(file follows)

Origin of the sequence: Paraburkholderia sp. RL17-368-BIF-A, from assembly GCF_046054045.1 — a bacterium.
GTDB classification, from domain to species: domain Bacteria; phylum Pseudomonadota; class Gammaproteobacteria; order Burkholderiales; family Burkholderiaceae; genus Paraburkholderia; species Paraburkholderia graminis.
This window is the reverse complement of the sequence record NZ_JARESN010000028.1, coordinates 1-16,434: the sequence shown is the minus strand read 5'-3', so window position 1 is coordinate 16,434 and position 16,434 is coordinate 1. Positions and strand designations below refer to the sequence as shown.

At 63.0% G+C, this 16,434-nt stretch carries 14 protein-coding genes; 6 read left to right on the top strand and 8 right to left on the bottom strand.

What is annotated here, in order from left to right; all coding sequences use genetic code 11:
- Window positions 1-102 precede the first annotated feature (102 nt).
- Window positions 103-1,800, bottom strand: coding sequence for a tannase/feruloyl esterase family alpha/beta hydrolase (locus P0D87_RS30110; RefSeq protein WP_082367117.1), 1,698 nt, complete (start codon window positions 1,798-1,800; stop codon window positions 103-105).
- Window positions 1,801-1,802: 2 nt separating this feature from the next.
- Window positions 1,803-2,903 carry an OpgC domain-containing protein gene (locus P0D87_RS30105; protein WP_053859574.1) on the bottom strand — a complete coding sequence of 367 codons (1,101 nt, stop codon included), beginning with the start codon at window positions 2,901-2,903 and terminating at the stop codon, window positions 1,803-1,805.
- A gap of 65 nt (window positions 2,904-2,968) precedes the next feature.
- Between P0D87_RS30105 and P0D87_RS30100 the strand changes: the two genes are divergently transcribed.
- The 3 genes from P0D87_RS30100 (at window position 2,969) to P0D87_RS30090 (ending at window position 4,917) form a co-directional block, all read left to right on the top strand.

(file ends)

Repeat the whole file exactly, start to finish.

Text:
Origin of the sequence: Paraburkholderia sp. RL17-368-BIF-A, from assembly GCF_046054045.1 — a bacterium.
GTDB classification, from domain to species: domain Bacteria; phylum Pseudomonadota; class Gammaproteobacteria; order Burkholderiales; family Burkholderiaceae; genus Paraburkholderia; species Paraburkholderia graminis.
This window is the reverse complement of the sequence record NZ_JARESN010000028.1, coordinates 1-16,434: the sequence shown is the minus strand read 5'-3', so window position 1 is coordinate 16,434 and position 16,434 is coordinate 1. Positions and strand designations below refer to the sequence as shown.

At 63.0% G+C, this 16,434-nt stretch carries 14 protein-coding genes; 6 read left to right on the top strand and 8 right to left on the bottom strand.

What is annotated here, in order from left to right; all coding sequences use genetic code 11:
- Window positions 1-102 precede the first annotated feature (102 nt).
- Window positions 103-1,800, bottom strand: coding sequence for a tannase/feruloyl esterase family alpha/beta hydrolase (locus P0D87_RS30110; RefSeq protein WP_082367117.1), 1,698 nt, complete (start codon window positions 1,798-1,800; stop codon window positions 103-105).
- Window positions 1,801-1,802: 2 nt separating this feature from the next.
- Window positions 1,803-2,903 carry an OpgC domain-containing protein gene (locus P0D87_RS30105; protein WP_053859574.1) on the bottom strand — a complete coding sequence of 367 codons (1,101 nt, stop codon included), beginning with the start codon at window positions 2,901-2,903 and terminating at the stop codon, window positions 1,803-1,805.
- A gap of 65 nt (window positions 2,904-2,968) precedes the next feature.
- Between P0D87_RS30105 and P0D87_RS30100 the strand changes: the two genes are divergently transcribed.
- The 3 genes from P0D87_RS30100 (at window position 2,969) to P0D87_RS30090 (ending at window position 4,917) form a co-directional block, all read left to right on the top strand.